Illinois governor commits truth: What now?
By Michael M. Bates
From his boyish bangs to his dressed-for-success wingtips, Illinois Governor Rod Blagojevich is a liar, a man whose word is meaningless. That's not remarkable for a politician. What's noteworthy is that Rod himself is the one saying his political rhetoric can't be believed.
Blagojevich has been sued by several former state employees who thought that he was sincere in his campaign promises. Specifically, they bought his seeming pledge four years ago that good workers need not fear losing their state jobs only to have them filled with Blagojevich lackeys.
Yet some prison officials, Republicans and Democrats alike, found themselves unemployed. When they sued, reported the Chicago Tribune on January 30, the governor's lawyers made an astonishingly candid argument. They claimed that Blagojevich's promise wasn't binding. It had been nothing more than "classic political puffery."
Illinois voters this election year will be in a quandary. As Rod runs around the state making promises all over the place, how can they know which ones are genuine and which ones are merely classic political puffery?
He had an opportunity to set things straight last month when he delivered his state of the state address. After guaranteeing, among other things, the creation of hundreds of thousands of jobs, better roads and public transportation, providing all veterans with health care, a $1,000 tax credit for every student in college, a new prison and treatment center tailored for meth addicts, and a $500 tax rebate on fuel-efficient cars, he could have wrapped it all up by saying, "Just joking!"
Of course, he wouldn't do that. It's not politically expedient. And Blagojevich is all about electability. He's a blow dried, poll driven, photo op ready, pre-packaged political creation.
He doesn't even use his real name. It's not, as you may have thought, Rod or Rodney. It's Milorad, but he set that aside years ago. Perhaps it's just as well. We'd get mighty tired of seeing "Milorad R. Blagojevich, Governor" on all those highway billboards, posters, press releases, Web sites, refrigerator magnets and notices that Illinois mandates insurance coverage of prescription birth control. "Rod R. Blagojevich" just flows so much more smoothly. And looks so much better on a ballot.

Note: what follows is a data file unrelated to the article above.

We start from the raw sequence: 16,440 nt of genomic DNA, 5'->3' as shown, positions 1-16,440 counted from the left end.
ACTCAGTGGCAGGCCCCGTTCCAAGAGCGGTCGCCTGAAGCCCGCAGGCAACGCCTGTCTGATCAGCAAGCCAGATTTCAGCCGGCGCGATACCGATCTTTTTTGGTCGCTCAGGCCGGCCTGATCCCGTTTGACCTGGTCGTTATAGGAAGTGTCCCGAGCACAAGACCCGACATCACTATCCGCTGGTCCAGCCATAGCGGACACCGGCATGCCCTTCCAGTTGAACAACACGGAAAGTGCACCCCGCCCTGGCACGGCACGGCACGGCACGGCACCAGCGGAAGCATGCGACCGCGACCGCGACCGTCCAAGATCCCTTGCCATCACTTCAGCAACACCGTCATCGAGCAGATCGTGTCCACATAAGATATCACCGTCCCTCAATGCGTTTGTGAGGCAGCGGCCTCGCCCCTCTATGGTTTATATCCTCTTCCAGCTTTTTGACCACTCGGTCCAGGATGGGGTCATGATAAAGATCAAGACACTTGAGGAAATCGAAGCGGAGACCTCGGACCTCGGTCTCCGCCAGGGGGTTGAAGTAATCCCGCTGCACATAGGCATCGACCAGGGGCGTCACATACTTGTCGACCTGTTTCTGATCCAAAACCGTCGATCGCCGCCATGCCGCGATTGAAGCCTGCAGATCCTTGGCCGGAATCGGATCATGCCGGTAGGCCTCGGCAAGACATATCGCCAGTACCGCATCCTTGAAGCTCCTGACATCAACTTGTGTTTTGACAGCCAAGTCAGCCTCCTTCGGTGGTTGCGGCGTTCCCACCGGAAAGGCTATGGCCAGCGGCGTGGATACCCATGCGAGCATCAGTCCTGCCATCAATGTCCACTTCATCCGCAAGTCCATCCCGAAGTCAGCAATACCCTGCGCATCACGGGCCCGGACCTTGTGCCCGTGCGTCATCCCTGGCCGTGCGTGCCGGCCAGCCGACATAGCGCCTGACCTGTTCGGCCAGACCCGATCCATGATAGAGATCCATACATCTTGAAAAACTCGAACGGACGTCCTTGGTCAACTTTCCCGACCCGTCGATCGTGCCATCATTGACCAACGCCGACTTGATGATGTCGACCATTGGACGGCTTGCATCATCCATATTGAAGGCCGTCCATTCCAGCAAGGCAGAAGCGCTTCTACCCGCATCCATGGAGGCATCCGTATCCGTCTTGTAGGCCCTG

Milorad – make that Rod - has left his stamp on Illinois. Hoping to use Springfield as a springboard to the White House, he'll say anything to be reelected. We can expect even more promises than he delivered four years ago. Remember when Mr. Keno said that gambling was addictive and he wouldn't do anything to expand it? That he'd be a reformer cleaning up the mess left by George Ryan and ending politics as usual? That he'd attract many new businesses and jobs to the state?
Rod didn't deliver on any of those pledges. He did, however, figure out how to spend $720,000 on a heated driveway at the Governor's mansion. You know, that place he drops by every so often.
And he's managed to find some new and innovative ways to employ his armed state police bodyguards. Rod has used them to carry his family's luggage, to hand out Halloween candy and even to maintain custody of that holiest of holies, Rod's hairbrush.
Not that he hasn't acted on some matters. He's signed legislation on gay rights, a higher minimum wage and public breastfeeding and taken the lead on that most pressing of matters, violent video games. I don't remember him talking much about those issues four years ago, but perhaps he did on days that weren't devoted to classic political puffery.
This year, prudent voters will be well advised to presume that nothing he says is binding. Much of the time, that'll also be true of his opponents. The difference is they don't use their prevaricating as a legal defense in federal court.
There's a story, possibly apocryphal, of President Harry Truman campaigning on an Indian reservation. Each promise he made to the Native American audience was met with enthusiastic cries of "Oompah! Oompah!" The response invigorated the then underdog and gave him a much needed charge of optimism.
That was until he was leaving and had to walk through a corral filled with ponies. Be careful, his escort warned. Don't step in the oompah.
If during this campaign Blagojevich encounters voters yelling "Oompah! Oompah!" at him, he'll know they're acquainted with his stylized form of classic political puffery. He'll need every bit of "testicular virility," as he's called it, that he can muster.
Mike Bates is the author of Right Angles and Other Obstinate Truths. This essay originally appeared in the February 2, 2006 Oak Lawn Reporter.
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